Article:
The taste of chalk in my mouth, the swirling dust hypnotic, intoxicating. I pull the scarf over my nose, hoping to keep the metallic tang at bay. Standing on the porch, one hand on the rail, another inside the trench coat, the comforting leather on leather whisper reminds me the holster is still there.
Isn't it always?
I close my eyes, and remember it as it was, the days before the shroud of the sky was blown off. Looking up from this very spot, pinpricks in the velvet sheet, twinkling ever on and off, moon full and bathing the world in faerie light. It was a long time ago, and only a memory exists. Now, toxins scud across an angry red, chasing sickly green whispers. The stars are just a memory, like so much else.
I pull the goggles over my eyes, and step down to the street. This never gets any easier. Not when the wind wails through the dead trees, kicking up the waste and litter. Never easier, still required.
The playground is as empty as it ever is, the same scene I've seen what seems a thousand times before. The roundabout spins lazily in the breeze, the little skeleton still draped over its bars, overalls in tatters. I should really do something about that, but I can't really figure out what. Every day I step out, Winnie the Pooh smiles at me, waving through a film of red dust and grime, and empty sockets ask me why it had to be her.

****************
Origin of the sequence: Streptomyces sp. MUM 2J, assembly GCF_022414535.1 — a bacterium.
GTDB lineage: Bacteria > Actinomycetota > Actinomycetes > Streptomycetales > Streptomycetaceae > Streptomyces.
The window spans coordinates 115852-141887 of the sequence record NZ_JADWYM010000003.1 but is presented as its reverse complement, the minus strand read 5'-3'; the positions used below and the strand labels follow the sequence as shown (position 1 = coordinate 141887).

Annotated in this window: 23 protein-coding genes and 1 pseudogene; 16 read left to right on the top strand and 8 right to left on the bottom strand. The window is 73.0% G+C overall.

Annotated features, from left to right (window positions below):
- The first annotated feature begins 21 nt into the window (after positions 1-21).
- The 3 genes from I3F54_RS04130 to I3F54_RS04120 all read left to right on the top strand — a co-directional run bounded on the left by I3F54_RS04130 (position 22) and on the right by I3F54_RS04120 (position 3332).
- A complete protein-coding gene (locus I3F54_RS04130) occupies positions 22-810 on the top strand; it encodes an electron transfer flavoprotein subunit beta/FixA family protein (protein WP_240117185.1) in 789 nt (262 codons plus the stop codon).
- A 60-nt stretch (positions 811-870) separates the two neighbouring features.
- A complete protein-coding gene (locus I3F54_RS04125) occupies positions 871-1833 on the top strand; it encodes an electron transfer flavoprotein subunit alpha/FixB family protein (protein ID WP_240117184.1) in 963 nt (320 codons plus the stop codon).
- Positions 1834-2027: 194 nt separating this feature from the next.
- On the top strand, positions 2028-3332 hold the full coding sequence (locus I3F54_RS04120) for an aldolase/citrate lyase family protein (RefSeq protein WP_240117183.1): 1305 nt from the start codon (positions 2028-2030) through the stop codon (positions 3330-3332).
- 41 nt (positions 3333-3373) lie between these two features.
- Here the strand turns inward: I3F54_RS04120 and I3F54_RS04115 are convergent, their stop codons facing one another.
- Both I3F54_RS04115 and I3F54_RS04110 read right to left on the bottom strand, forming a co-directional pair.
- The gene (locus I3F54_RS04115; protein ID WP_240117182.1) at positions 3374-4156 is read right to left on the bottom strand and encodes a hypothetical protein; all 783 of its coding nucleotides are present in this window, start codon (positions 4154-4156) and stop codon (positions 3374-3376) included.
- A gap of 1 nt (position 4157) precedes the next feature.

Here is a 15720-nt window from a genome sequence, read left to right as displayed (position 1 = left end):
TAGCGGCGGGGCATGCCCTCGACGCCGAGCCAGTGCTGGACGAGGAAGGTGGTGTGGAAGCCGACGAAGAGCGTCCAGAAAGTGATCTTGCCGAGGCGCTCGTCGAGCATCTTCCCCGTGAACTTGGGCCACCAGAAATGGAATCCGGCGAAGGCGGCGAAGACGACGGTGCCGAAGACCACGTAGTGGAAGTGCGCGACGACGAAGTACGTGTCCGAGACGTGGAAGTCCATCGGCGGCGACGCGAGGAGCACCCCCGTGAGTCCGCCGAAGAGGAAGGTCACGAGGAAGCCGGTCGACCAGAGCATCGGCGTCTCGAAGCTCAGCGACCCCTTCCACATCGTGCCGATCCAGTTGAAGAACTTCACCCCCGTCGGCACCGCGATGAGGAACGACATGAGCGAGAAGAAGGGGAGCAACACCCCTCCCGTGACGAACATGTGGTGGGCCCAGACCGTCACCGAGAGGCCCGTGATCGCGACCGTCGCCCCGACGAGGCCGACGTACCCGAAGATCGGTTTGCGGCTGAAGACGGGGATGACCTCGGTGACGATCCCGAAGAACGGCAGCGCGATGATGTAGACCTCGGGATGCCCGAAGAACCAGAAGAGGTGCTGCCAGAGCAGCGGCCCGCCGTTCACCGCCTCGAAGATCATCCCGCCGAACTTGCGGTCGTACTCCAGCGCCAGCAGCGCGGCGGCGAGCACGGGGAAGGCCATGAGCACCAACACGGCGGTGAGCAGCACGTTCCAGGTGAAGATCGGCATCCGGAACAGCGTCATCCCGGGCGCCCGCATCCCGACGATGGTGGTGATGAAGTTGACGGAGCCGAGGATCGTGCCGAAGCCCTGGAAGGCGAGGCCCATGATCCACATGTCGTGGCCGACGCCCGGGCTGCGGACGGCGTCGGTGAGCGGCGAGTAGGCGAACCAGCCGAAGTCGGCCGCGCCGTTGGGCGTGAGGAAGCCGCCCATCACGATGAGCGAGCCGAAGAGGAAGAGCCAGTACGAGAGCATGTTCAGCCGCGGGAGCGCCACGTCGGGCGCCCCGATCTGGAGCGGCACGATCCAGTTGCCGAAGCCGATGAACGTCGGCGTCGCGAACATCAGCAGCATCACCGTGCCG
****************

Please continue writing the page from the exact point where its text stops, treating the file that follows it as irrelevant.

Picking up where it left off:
I never have an answer.
Boots sink into the scorched wood chips and dust, kicking up a haze around my feet. Through the goggles, peripheral vision has that eerie fishbowl effect, and the shadows seem to dance at the edge of my eyes.
I'm too scared to close my eyes.
Cars wait for owners that aren't coming back. I amuse myself drawing a happy face in a Sunfire's rear window. I wonder if it will still be there when the rest has rusted away. I wonder if I care.
I step over the cracked glass and twisted metal, empty aisles and shattered bottles on the floor a testament to panic and the end of time. What else are you going to do when you're told to hold tight and take your last breath because the missiles are on the way? Pull out the lawn chair and toast the apocalypse with the Captain, of course.
I look up and smile. I'm not sure why, I've been here a dozen times before, it never changes. I pull a bottle free from the sticky residue, and feel it through the leather gloves. Back home, a lawn chair awaits.
Across the street, everything seems as it was, waiting the flick of a switch. The coffee shop proclaims itself open, and that it is, the glass fronting blown out, inviting me inside.
I marvel at times at what was spared.
I sweep shattered porcelain off one of the shelves, and staring me at me is a faerie in relief. Everything else blown to kingdom come, and this one coffee cup dares me to take it.
Who am I to argue with good fortune?
I pull a chair out front, and right one of the tables. The wind is dying down, the dust is settling, and the sun will soon set. It always sets. There are some things you can count on.
I look towards the bridge, and wonder where everything went wrong.
Does it matter?
I put my feet up on the table and watch the sun go down.
Tomorrow's another day.